That in the view of government officials, suggest that the withdrawal of electricity subsidy might not push inflation out of control.
Ironically there are fears among economy watchers that the NBS inflation figures may not be a true reflection of the situation in the market. Prices of food and other items rise on weekly basis in apparent defiance of the NBS projections.
Besides, the NBS food inflation figure is at variance with the grim news from Britain’s Institute of Development which ranks Nigeria as the world’s second poorest in food affordability.
The report says that for an average Nigerian worker to eat to sustain the 2, 100 calories prescribed by the World Health Organisation (WHO), he has to spend 101 per cent of his average monthly pay. War-torn Syria ranks first with 177 per cent of average monthly pay needed to sustain the required level of calories.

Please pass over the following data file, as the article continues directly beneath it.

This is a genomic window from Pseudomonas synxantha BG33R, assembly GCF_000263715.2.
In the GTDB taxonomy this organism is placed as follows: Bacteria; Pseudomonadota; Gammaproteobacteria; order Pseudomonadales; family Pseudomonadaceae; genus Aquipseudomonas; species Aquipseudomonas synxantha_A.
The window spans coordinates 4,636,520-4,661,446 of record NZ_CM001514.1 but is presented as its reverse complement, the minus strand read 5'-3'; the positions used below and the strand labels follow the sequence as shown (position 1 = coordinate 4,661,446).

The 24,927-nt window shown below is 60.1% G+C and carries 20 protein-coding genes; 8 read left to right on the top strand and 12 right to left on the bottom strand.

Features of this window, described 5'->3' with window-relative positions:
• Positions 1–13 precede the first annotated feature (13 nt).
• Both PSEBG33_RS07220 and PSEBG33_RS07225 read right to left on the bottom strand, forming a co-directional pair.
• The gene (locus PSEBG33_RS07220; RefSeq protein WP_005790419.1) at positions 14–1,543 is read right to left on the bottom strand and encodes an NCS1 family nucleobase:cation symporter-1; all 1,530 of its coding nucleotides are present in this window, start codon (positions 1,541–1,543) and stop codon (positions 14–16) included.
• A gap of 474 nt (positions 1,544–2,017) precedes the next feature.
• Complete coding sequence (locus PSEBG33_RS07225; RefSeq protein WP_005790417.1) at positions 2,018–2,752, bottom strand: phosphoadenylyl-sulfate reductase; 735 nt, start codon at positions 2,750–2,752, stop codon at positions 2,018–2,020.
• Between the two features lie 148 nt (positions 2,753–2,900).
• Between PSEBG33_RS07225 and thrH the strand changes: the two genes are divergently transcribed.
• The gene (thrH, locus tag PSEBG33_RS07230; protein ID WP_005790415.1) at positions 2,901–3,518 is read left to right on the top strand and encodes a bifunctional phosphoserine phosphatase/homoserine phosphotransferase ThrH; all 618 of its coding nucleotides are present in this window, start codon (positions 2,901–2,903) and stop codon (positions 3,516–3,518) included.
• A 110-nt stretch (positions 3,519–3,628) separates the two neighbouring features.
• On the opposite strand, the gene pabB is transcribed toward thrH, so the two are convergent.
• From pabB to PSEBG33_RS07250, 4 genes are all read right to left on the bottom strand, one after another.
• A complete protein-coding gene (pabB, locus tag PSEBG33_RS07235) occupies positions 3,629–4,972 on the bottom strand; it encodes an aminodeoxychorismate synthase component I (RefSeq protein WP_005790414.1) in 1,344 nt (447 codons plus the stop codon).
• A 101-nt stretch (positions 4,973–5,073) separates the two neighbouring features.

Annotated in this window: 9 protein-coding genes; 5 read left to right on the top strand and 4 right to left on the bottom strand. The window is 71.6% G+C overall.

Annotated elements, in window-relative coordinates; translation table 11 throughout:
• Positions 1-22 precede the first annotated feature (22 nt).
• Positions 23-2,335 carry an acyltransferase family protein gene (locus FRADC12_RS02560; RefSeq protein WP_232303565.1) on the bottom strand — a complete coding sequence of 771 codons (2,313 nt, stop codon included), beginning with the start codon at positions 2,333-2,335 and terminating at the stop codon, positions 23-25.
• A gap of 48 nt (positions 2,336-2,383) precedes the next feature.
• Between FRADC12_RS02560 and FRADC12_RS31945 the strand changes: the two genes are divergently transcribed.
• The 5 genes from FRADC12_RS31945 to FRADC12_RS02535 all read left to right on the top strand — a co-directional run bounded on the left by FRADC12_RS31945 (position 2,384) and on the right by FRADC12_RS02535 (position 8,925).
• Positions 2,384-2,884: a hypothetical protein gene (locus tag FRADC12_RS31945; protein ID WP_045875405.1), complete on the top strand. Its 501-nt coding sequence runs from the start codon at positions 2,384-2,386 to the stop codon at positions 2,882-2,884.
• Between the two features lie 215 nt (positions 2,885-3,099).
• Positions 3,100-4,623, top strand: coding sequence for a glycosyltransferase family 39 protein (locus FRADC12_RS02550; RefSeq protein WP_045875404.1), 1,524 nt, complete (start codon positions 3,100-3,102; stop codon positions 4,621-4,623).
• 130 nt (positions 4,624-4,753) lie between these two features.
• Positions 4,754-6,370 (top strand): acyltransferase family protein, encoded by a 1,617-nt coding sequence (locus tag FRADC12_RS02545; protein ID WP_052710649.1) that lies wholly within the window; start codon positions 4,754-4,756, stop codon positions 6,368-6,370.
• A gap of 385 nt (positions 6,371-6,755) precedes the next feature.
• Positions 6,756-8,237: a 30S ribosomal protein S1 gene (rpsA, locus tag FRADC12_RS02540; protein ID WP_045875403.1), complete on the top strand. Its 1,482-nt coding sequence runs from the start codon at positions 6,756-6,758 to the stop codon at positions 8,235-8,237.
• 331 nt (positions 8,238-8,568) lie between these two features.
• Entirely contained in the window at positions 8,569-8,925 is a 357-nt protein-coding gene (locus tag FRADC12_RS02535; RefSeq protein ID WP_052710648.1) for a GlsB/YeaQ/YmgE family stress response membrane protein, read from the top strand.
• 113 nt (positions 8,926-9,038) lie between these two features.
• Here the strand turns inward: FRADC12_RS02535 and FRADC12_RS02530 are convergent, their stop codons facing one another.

With the level of food inflation painted by the British think tank, the danger is that government might be goaded into catastrophic miscalculations on the timing of electricity subsidy withdrawal.
Cheap electricity and petrol amounts to subsidizing consumption which does not encourage production and economic growth.
Ironically the cheap electricity enjoyed in Nigeria for decades is primarily responsible for the eternal darkness that has crippled the economy, rendered 20 million people jobless and pushed 122 million people below poverty line.


Consumers have to choose between the epileptic supply of cheap electricity and the higher cost of regular power supply. It is obvious that everyone would opt for appropriate pricing and regular power supply.
However, government has the responsibility of timing the tariff hike to reduce its impact on inflation. The tariff hike should be implemented when inflation drops to single digit.